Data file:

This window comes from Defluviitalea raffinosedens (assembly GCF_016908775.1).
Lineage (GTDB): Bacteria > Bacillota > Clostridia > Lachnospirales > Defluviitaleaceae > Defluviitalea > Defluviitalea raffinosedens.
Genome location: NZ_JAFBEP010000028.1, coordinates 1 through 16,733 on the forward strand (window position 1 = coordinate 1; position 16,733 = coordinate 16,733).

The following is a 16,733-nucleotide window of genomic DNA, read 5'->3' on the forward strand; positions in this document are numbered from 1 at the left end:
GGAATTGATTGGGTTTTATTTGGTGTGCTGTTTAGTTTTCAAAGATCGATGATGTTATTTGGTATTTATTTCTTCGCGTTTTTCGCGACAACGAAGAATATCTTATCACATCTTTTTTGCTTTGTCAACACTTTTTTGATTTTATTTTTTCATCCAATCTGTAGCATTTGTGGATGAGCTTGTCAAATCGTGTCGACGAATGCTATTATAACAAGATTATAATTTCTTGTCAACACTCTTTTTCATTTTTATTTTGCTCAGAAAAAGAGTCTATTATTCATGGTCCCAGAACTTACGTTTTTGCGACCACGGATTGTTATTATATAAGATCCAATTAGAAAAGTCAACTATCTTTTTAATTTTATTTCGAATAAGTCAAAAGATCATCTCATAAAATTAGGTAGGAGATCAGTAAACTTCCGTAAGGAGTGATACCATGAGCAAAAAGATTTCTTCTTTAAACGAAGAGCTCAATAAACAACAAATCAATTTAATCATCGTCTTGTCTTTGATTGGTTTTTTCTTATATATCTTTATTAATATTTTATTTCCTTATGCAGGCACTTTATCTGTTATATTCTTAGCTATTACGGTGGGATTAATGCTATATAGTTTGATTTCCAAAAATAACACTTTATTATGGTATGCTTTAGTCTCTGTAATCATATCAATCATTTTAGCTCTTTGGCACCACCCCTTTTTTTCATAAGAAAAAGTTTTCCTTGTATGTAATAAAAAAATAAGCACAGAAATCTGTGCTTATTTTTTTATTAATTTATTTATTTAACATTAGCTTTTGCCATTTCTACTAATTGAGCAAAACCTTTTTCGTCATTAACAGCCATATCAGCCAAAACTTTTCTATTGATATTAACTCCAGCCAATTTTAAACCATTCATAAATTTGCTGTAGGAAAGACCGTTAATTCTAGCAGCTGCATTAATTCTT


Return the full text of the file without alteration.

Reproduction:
This window comes from Defluviitalea raffinosedens (assembly GCF_016908775.1).
Lineage (GTDB): Bacteria > Bacillota > Clostridia > Lachnospirales > Defluviitaleaceae > Defluviitalea > Defluviitalea raffinosedens.
Genome location: NZ_JAFBEP010000028.1, coordinates 1 through 16,733 on the forward strand (window position 1 = coordinate 1; position 16,733 = coordinate 16,733).

The following is a 16,733-nucleotide window of genomic DNA, read 5'->3' on the forward strand; positions in this document are numbered from 1 at the left end:
GGAATTGATTGGGTTTTATTTGGTGTGCTGTTTAGTTTTCAAAGATCGATGATGTTATTTGGTATTTATTTCTTCGCGTTTTTCGCGACAACGAAGAATATCTTATCACATCTTTTTTGCTTTGTCAACACTTTTTTGATTTTATTTTTTCATCCAATCTGTAGCATTTGTGGATGAGCTTGTCAAATCGTGTCGACGAATGCTATTATAACAAGATTATAATTTCTTGTCAACACTCTTTTTCATTTTTATTTTGCTCAGAAAAAGAGTCTATTATTCATGGTCCCAGAACTTACGTTTTTGCGACCACGGATTGTTATTATATAAGATCCAATTAGAAAAGTCAACTATCTTTTTAATTTTATTTCGAATAAGTCAAAAGATCATCTCATAAAATTAGGTAGGAGATCAGTAAACTTCCGTAAGGAGTGATACCATGAGCAAAAAGATTTCTTCTTTAAACGAAGAGCTCAATAAACAACAAATCAATTTAATCATCGTCTTGTCTTTGATTGGTTTTTTCTTATATATCTTTATTAATATTTTATTTCCTTATGCAGGCACTTTATCTGTTATATTCTTAGCTATTACGGTGGGATTAATGCTATATAGTTTGATTTCCAAAAATAACACTTTATTATGGTATGCTTTAGTCTCTGTAATCATATCAATCATTTTAGCTCTTTGGCACCACCCCTTTTTTTCATAAGAAAAAGTTTTCCTTGTATGTAATAAAAAAATAAGCACAGAAATCTGTGCTTATTTTTTTATTAATTTATTTATTTAACATTAGCTTTTGCCATTTCTACTAATTGAGCAAAACCTTTTTCGTCATTAACAGCCATATCAGCCAAAACTTTTCTATTGATATTAACTCCAGCCAATTTTAAACCATTCATAAATTTGCTGTAGGAAAGACCGTTAATTCTAGCAGCTGCATTAATTCTT